The weight control program 115 may be any dietary system or technique that allows the user 110 to lose, maintain, or gain body weight. The weight control program 115 may be designed and developed by any entity (including the user 110 him/herself) and may have different rules, guidelines and conventions. These general rules may be provided to the user 110 either directly by the weight control software system via downloading over a network or through external sources, such as, but without limitation, books, tapes, lectures or CD-ROMs.

II. Hardware, Software and Database Structure

FIG. 2 is an exemplary block diagram 200 for operating a weight control software system for the weight control software provider 105 and users 110 of FIG. 1. The weight control software provider 105 utilizes a server 202 for managing and maintaining the weight control software system or a portion thereof (e.g., databases may be located externally from the server 202).

As is understood in the art, remote terminals 204 a and 204 b (collectively 204) are operable by the weight control software provider 105 to interact with the server 202 to maintain the weight control software system. The server 202 includes a processor 206 coupled to a memory 208. The processor 206 is further coupled to an input/output (I/O) unit 210 and storage device 212. The storage device 212 may store one or more server database 214 a-214 n that include data associated with the weight control software system provided by the weight control software provider 105. Server software 213 is operable to maintain and distribute data composed as datasets associated with individual users 110 of the weight control software system.

The server 202 is coupled to a network 216. The network 216 may be any network. The network 216, for example, may be the Internet, a satellite communications network, a wireless or wired telecommunications network, local area network (LAN), wide area network (WAN), or any combination thereof. Additionally, the computing systems 125 utilized by the users 110 are coupled to the network 216. As shown, the computing system 125 b includes a processor 220 operating software 221 coupled to a memory 222. The software 221 may include an interface (e.g., a web browser) as understood in the art and facilitate interface and execution with the server software 213 for the user 110 to utilize the weight control software system. The weight control software system may provide for a weight control program 115 (FIG. 1) by storing rules of one or more weight control program 115 on the storage device 212. The weight control software system may thereafter read and logically follow the rules of the weight control program 115 as understood in the art. The processor 220 is further coupled to an I/O unit 224 (e.g., modem) and a storage device 226. The storage device 226 may store user databases 228 a-228 n (collectively 228), where the user databases 228 may include data that is a subset of the server databases 214.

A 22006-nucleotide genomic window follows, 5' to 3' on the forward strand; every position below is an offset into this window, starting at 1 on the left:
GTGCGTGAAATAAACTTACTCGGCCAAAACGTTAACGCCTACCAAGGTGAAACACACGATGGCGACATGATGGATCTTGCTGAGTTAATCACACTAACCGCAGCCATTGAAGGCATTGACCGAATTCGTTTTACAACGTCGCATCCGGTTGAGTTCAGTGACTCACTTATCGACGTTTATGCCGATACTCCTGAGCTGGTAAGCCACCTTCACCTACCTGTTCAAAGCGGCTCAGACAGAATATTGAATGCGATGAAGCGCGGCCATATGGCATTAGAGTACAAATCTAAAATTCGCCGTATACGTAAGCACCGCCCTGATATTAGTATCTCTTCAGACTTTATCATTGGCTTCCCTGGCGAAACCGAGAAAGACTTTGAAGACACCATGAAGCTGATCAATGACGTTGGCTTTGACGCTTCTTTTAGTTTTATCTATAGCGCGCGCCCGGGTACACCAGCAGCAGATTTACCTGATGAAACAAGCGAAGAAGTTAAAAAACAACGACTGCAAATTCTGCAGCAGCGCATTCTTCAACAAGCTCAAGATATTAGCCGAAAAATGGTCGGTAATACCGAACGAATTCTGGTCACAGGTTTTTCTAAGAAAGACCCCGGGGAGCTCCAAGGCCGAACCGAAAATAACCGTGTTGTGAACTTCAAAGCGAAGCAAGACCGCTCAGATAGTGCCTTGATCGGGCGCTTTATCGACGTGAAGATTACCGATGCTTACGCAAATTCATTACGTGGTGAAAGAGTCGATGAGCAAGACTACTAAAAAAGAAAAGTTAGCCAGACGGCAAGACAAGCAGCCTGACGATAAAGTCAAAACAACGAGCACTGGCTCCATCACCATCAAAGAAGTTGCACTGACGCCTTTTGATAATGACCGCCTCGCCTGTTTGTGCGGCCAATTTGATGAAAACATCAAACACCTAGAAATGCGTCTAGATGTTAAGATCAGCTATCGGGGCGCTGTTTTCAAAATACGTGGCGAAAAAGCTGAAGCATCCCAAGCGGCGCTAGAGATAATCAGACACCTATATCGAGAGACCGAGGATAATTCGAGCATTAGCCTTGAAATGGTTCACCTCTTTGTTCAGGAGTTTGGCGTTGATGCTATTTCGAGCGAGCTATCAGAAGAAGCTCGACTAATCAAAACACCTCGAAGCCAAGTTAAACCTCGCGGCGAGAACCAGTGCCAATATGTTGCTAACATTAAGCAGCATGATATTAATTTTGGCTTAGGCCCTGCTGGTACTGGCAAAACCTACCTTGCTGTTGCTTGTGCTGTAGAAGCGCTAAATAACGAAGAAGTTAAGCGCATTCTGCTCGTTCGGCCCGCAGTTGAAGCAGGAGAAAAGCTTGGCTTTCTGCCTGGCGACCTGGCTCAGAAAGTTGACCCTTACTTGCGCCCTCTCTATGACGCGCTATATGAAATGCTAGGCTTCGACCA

The computing system 125 b further includes input control devices 230 a and 230 b, such as a keyboard and computer mouse, for operating the weight control software system. A display 232 is also coupled to the computing system 125 b for display of information provided by the weight control software system. While the computing systems 125 are shown as desktop computing systems, it should be understood that laptop, other configured computing systems, or terminals (e.g., interactive televisions) may be utilized. It should further be understood that handheld electronic devices, such as mobile wireless devices (e.g., mobile telephones) and personal digital assistants (PDA), may be utilized by the users 110.

In operation, the users 110 utilize the computing system 125 for executing and utilizing the weight control software system. As is understood in the art, the user 110 using the software 221 and associated hardware (e.g., I/O unit 224) may connect to the server 202 via the network 216. Data packets 234 a and 234 b (collectively 234) are utilized to communicate data of the weight control software system across the network 216 from the server 202 to the computing systems 125 and vise versa. The server 202 may host a website that supports the weight control program 115 (FIG. 1) and provide access to the user 110. The data communicated across the network 216 may include web pages and weight control data stored in the server databases 214 to the computing systems 125 for storage or utilization thereby.